Wednesday, 30 March 2011


The questionable savings that may be made by the closure of local police stations in Gwent can only ever be short term and are a symptom of a bigger problem. Policing, like everything else is driven by funding - this is the reality of modern policing, cash strapped Gwent Police needs additional funding and an increase in the number of serving officers.

Closing local police stations (Castleton, Duffyrn, Llanhilleth, Llanmartin and Rassau have been named by The South Wales Argus as to being at risk) might save some pounds but will not help our Police Officers who actively need the active support of our communities, especially if we are seriously going to deal with crime and anti-social behaviour and to ensure proper Policing within our communities.

Once you go down the line of cutting civilian support staff, which some may consider an easier and slightly more acceptable situation than reducing police numbers, there will be serious consequences. The retention of police Officers (on and off the beat) and civilian support staff should be the bottom line. A reduction in civilian support staff numbers will inevitably lead to a reduction in the availability of operational police officers, which will have consequences for all of us.

Gwent Police are up against it what with possible cuts of more than £24 million over the next four years. This is a direct consequence of the Con Dem Westminster government's recent comprehensive spending review, which as everyone knows has seriously slashed public spending across the board. Gwent Police are going to be busy with a serious bout of belt tightening as the force comes to terms with seriously reduced funding.

A report by Her Majesty's Inspectorate of Constabulary (HMIC) sets out for the first time a definition of what constitutes front-line policing, amid a growing political debate about how chief constables should make cuts. HMIC's definition says that front-line policing is those who are "in everyday contact with the public and who directly intervene to keep people safe and enforce the law".

The report found that 68% of all police force staff in England and Wales were in such roles, but not all were visible. The HMIC estimates that 61% of police officers and community support officers work in visible front-line positions and that 12% of them are available at any given time.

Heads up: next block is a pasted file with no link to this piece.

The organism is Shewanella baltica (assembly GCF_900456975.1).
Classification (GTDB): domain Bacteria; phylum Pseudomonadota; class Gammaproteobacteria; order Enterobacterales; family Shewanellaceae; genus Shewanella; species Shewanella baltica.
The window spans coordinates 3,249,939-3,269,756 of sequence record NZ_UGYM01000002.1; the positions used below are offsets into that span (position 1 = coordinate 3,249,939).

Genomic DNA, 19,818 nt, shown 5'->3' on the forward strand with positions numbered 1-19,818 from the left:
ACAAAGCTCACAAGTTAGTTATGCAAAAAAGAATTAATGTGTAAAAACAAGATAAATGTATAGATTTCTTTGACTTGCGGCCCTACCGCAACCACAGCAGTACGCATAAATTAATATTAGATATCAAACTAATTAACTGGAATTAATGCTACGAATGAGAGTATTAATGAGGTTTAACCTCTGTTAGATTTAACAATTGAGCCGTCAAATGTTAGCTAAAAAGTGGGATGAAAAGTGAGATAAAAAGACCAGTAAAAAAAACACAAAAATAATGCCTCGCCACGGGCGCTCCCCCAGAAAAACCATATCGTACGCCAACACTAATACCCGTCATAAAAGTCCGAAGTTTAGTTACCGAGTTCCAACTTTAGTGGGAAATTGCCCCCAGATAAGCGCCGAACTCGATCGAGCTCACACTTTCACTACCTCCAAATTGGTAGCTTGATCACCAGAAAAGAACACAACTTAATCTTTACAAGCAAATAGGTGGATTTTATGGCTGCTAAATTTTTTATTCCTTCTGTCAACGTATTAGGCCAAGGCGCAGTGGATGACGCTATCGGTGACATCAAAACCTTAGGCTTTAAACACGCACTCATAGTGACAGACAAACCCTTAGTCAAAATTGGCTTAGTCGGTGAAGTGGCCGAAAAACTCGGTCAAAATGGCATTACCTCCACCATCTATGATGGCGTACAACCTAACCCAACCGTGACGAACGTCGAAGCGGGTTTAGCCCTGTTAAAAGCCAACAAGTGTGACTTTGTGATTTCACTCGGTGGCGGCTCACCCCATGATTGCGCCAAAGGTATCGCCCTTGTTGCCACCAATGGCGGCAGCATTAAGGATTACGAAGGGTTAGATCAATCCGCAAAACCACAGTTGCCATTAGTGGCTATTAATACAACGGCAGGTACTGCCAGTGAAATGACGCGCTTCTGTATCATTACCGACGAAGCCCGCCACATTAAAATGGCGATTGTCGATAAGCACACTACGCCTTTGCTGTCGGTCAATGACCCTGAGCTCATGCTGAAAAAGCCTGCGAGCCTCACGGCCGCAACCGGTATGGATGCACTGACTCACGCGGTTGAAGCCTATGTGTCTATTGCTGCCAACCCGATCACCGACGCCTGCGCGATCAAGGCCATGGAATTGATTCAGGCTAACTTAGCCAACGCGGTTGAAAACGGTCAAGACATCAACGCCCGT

There may be a shortage of money, although as has been noted the UK Government was pretty quick to find the reserves to bail out the banks (bonuses and all) and can always seem to find the money to fund in this case the UN approved (and therefore legal) military action in Libya (UN approved and legal - that makes a pleasant change from the days of Blair).

Now there is absolutely no reason why we cannot be far more creative when it comes to how are Communities are policed. Lets certainly look at a more flexible approach to shift patterns to tackle those periods of the day when higher levels of criminal offences take place and need to actually respond to local communities real concerns rather than the Ministry of Justice's (formerly the Home Office) perceived priorities and targets.

We certainly need to avoid repeating the mistakes of the past when it comes to basing Policing strategies on core or periphery because the end result is that some of our our communities will lose out when it comes to access to Police services and resources. One key thing to remember is that if you are going to spend public money then make sure that you work it hard.

Another thing to remember here is accountability, those who spend public money need to be properly accountable to the public. Mr's Thatcher severely weakened the democratic element in the old Police Authorities, following the proposed Tory model of elected Police Chief is not really an option.

So if we want to solve, curb or reduce crime in Wales, then it makes sense for the control of Policing as well as Justice and Prisons within Wales to be fully devolved to the Welsh Government, are we less capable than the people of Northern Ireland, or the Scots or less of a nation than Scotland?

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